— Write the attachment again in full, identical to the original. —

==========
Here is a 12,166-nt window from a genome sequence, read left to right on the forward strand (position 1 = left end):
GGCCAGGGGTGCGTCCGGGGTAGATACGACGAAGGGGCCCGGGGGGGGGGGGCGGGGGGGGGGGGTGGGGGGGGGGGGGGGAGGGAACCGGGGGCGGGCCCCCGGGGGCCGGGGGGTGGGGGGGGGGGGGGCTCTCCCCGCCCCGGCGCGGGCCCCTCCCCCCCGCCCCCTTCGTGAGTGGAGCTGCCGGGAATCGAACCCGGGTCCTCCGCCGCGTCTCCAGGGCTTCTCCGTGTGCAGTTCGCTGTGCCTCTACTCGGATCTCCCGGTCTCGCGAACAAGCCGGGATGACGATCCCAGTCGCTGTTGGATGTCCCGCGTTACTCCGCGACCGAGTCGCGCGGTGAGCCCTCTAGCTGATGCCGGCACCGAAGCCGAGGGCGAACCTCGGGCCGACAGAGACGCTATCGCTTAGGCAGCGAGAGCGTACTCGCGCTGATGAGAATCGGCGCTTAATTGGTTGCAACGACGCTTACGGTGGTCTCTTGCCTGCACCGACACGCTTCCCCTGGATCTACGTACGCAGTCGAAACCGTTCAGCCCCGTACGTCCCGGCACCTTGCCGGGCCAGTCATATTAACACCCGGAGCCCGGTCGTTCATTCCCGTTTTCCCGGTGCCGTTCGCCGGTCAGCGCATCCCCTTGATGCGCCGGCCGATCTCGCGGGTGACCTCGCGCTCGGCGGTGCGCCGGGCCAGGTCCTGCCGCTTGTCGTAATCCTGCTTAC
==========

Here is a 12,166-nt window from a genome sequence, read left to right on the forward strand (position 1 = left end):
GGCCAGGGGTGCGTCCGGGGTAGATACGACGAAGGGGCCCGGGGGGGGGGGGCGGGGGGGGGGGGTGGGGGGGGGGGGGGGAGGGAACCGGGGGCGGGCCCCCGGGGGCCGGGGGGTGGGGGGGGGGGGGGCTCTCCCCGCCCCGGCGCGGGCCCCTCCCCCCCGCCCCCTTCGTGAGTGGAGCTGCCGGGAATCGAACCCGGGTCCTCCGCCGCGTCTCCAGGGCTTCTCCGTGTGCAGTTCGCTGTGCCTCTACTCGGATCTCCCGGTCTCGCGAACAAGCCGGGATGACGATCCCAGTCGCTGTTGGATGTCCCGCGTTACTCCGCGACCGAGTCGCGCGGTGAGCCCTCTAGCTGATGCCGGCACCGAAGCCGAGGGCGAACCTCGGGCCGACAGAGACGCTATCGCTTAGGCAGCGAGAGCGTACTCGCGCTGATGAGAATCGGCGCTTAATTGGTTGCAACGACGCTTACGGTGGTCTCTTGCCTGCACCGACACGCTTCCCCTGGATCTACGTACGCAGTCGAAACCGTTCAGCCCCGTACGTCCCGGCACCTTGCCGGGCCAGTCATATTAACACCCGGAGCCCGGTCGTTCATTCCCGTTTTCCCGGTGCCGTTCGCCGGTCAGCGCATCCCCTTGATGCGCCGGCCGATCTCGCGGGTGACCTCGCGCTCGGCGGTGCGCCGGGCCAGGTCCTGCCGCTTGTCGTAATCCTGCTTAC